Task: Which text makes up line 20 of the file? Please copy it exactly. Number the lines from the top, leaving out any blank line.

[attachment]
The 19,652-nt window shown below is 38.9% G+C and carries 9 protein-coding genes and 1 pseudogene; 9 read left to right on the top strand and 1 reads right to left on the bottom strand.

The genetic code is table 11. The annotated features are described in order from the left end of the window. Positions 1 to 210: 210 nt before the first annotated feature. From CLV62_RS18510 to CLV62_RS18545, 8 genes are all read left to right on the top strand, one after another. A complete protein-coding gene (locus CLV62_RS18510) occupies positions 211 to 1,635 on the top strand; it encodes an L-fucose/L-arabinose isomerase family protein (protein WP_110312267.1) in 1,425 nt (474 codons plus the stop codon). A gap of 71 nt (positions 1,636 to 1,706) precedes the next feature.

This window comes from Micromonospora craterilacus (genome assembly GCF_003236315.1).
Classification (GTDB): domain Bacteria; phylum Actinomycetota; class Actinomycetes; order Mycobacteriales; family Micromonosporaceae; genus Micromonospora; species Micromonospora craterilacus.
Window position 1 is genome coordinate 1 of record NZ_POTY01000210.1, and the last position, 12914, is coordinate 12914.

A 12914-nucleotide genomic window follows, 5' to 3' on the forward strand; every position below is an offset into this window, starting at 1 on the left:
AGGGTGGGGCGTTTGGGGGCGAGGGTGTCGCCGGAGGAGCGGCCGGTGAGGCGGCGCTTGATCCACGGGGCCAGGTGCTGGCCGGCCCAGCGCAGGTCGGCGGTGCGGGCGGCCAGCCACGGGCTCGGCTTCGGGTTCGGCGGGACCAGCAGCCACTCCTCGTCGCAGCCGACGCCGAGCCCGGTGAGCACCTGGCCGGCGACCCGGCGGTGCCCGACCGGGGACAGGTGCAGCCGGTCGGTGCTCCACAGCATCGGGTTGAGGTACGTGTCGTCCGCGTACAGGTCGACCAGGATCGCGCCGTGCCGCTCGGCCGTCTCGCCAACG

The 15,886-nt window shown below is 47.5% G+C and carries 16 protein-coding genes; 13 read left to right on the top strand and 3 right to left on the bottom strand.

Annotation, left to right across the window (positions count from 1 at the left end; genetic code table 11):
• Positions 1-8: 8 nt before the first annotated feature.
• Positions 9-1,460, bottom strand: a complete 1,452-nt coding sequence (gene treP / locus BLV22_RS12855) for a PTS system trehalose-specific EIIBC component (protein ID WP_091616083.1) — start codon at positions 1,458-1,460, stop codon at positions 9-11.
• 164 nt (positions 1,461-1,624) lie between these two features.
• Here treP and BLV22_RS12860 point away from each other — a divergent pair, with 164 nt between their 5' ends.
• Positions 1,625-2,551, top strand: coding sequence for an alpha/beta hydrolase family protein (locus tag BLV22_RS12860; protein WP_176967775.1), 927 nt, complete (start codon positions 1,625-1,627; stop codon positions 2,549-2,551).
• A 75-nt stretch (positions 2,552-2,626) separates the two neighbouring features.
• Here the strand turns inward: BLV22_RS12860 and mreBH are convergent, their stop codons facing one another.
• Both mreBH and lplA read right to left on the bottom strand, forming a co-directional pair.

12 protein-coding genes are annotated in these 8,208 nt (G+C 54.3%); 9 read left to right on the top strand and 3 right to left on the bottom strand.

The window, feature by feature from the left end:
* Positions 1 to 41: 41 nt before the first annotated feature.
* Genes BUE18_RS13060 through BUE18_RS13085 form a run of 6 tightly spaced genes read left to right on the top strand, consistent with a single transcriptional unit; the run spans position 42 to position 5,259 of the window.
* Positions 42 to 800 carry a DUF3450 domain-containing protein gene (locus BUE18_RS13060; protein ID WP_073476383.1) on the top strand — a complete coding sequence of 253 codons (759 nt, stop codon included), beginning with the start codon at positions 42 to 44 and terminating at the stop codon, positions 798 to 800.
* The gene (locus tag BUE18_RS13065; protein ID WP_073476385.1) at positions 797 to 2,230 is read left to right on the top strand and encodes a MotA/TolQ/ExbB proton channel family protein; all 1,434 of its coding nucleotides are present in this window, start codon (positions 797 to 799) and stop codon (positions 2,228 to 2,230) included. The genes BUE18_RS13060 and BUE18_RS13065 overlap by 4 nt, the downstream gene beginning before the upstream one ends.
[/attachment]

* Positions 1 to 41: 41 nt before the first annotated feature.